King Open/Cambridge Street Upper Schools and Community Complex wins the 2022 COTE® Top Ten Award for Outstanding Sustainable Design. Award recognizes exceptional designs that address climate change.


Cambridge City Manager Louis A. DePasquale is pleased to announce that King Open/Cambridge Street Upper Schools and Community Complex has received the 2022 COTE® Top Ten Award for their significant achievements in advancing climate action from the American Institute of Architects (AIA) Committee have won for the environment (COTE).

Each year, AIA selects the 10 most sustainable buildings of the year, recognizing the innovative projects for their integration of design excellence and environmental performance.

Designed by William Rawn Associates, Architects, Inc. with Arrowstreet Architecture & Design, the 273,000 square foot facility at 850 Cambridge Street was completed in August 2019 and is home to the King Open School (JK-5), Cambridge Street Upper Schools (6th -8 ), Cambridge Public Schools Administration, King Open Preschool, King Open Extended Day (KOED), Community Schools, the Gold Star Mothers Pools and the Valente Library.

This school was the first in Massachusetts to be net-zero emissions, using 44% less energy than a typical state school. Solar panels on the roof and facade help power the building, along with 190 geothermal wells to reduce heating and cooling loads. Students can track energy usage on dashboards. Large windows fill the room with light. The building is also designed for resilience to climate change, with a raised ground floor to protect against flooding.

The City of Cambridge had two main goals for the project: to be the first net-zero emissions building in the city to demonstrate a new net-zero mandate; and address the climate risks outlined in the vulnerability assessment. The project meets these goals while creating a healthy, just environment for the community. The result is a learning laboratory for sustainability, wellness and resilience.

Through months of community engagement, the design team recognized two needs: the importance of open space in this dense urban neighborhood; and Cambridge’s commitment to inclusion, community and lifelong learning. The elements of the building program have been designed to create a complex that is the heart of the neighborhood and welcomes everyone. The project increases the green open space by almost one hectare. The building is divided into two wings, reducing the overall size of the complex while creating a civic square along Cambridge Street and around a popular centuries-old plane tree. The two wings form a green spine through the block and connect to the fields behind. Massing significantly reduces energy consumption by grouping programs by hours of operation, allowing system reset for different areas.

The project is an important resource to address the increased heat and economic vulnerability identified in the city’s climate assessment by providing a pool, wading pool and shade trees. Five different outdoor playgrounds with seating for all ages are available on the premises. A bocce court, basketball courts, a reading garden and reflection rooms support physical and emotional well-being. The building is open and airy, creating welcoming, light-filled spaces. Separate inputs for each of the program elements give each program a unique identity. Natural materials, bright colors, fun patterns, community-commissioned art, interactive displays and signage create a fun place for all ages.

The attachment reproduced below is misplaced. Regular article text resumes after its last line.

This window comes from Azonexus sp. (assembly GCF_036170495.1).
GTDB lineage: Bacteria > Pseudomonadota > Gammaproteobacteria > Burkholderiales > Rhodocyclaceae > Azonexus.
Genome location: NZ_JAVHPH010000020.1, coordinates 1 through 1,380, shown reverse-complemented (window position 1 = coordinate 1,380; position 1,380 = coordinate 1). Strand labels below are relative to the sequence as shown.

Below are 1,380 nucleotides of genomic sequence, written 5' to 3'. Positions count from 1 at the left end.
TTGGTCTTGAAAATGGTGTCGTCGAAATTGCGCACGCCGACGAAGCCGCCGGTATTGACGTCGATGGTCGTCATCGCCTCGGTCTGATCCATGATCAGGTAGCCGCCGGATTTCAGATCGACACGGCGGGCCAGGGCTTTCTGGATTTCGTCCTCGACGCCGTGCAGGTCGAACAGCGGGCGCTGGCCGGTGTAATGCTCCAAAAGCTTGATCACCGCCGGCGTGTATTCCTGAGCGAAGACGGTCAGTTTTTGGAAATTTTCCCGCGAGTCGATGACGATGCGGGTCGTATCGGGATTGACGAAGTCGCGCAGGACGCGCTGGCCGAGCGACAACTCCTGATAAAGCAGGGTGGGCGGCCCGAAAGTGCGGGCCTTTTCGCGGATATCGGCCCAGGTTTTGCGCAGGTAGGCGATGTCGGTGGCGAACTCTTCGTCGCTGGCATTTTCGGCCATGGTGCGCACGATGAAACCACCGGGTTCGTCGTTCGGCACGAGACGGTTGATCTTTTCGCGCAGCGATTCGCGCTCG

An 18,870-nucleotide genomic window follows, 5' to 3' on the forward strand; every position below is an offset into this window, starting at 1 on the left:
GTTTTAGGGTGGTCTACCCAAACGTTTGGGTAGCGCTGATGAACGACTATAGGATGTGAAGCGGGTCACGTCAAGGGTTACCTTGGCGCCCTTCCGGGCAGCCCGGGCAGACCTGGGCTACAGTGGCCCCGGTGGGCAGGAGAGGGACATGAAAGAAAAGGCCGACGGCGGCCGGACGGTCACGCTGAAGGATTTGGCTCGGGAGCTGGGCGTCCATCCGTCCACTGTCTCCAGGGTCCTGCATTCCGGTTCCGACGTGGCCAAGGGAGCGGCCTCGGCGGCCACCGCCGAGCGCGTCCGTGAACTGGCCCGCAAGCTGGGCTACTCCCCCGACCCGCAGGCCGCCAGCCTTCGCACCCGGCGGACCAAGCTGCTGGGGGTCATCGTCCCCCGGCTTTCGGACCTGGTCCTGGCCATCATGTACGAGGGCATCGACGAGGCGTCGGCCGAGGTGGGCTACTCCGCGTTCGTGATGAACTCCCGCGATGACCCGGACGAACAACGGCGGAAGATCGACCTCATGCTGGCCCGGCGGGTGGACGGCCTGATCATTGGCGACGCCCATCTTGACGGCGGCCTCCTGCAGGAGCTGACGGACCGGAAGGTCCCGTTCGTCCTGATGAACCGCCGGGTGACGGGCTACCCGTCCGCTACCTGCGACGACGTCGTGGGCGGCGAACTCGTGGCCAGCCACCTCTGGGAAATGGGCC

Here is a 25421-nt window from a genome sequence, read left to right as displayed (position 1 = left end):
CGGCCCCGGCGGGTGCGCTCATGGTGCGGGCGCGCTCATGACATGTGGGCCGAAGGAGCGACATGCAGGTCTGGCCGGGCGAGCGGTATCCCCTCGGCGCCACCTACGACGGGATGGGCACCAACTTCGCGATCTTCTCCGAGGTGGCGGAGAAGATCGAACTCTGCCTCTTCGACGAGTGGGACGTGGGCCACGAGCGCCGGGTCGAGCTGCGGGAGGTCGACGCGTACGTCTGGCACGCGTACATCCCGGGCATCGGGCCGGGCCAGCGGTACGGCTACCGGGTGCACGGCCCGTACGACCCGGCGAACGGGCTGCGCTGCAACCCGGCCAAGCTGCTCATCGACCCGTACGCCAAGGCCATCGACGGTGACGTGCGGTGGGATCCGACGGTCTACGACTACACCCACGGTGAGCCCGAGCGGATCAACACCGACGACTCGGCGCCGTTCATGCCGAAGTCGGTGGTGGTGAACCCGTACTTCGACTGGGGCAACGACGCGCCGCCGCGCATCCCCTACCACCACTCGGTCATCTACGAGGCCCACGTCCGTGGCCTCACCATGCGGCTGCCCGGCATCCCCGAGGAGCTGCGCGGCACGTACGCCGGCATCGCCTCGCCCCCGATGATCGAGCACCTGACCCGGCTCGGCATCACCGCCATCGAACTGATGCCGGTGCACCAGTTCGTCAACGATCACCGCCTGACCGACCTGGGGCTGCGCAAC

“We are committed to creating a sustainable and resilient community, and nowhere is that more evident than at the King Open/Cambridge Street Upper Schools and Community Complex,” said Louis A. DePasquale. “This 21st-century learning environment that serves our children and the community is the result of an important collaboration between the city government, city council, school administrators and school board, which resulted in a 2011 investment of over $500 million for construction of three started new school facilities.

“This community complex is setting a new standard for green buildings and energy efficient schools in Massachusetts and beyond,” said Cliff Gayley, chief design officer at William Rawn Associates. “In terms of design, it was important that this project not only meets, but exceeds the sustainability goals set by the City of Cambridge. The process itself and the completed building actively engages the community and brings the neighborhood closer together.”

“The COTE award recognizes that the building operates Net Zero, recognizes the incorporation of health and wellness elements into the building design and highlights the diversity, equity and inclusiveness of the design. The building is an exciting opportunity to engage students and their families in the importance of sustainability and building performance in their education and daily activities,” said Larry Spang of Arrowstreet.

The King Open/Cambridge Street Upper Schools and Community Complex has received 21 local and national awards to date. Other awards are:

• 2021 AIA/ALA Library Building Excellence Awards
• 2021 Chicago Athanaeum Green Good Design Architecture Award
• 2020 BSA Design Excellence Honors Award
• 2020 BSA Honorary Sustainable Design Award
• 2020 Chicago Athenaeum American Architecture Awards
• 2020 Congress for New Urbanism Charter Award
• 2020 Engineering News record New England Best K-12 Education Project
• 2019 USGBC Massachusetts Green Building of the Year

These awards in different areas underpin the success of this building as a model for sustainability, as a civic anchor and as an educational institution.

King Open/Cambridge Street Upper Schools and Community Complex aerial view courtesy of Sophia Panova.
King Open/Cambridge Street Upper Schools and Community Complex Photo courtesy of Benson Photography.


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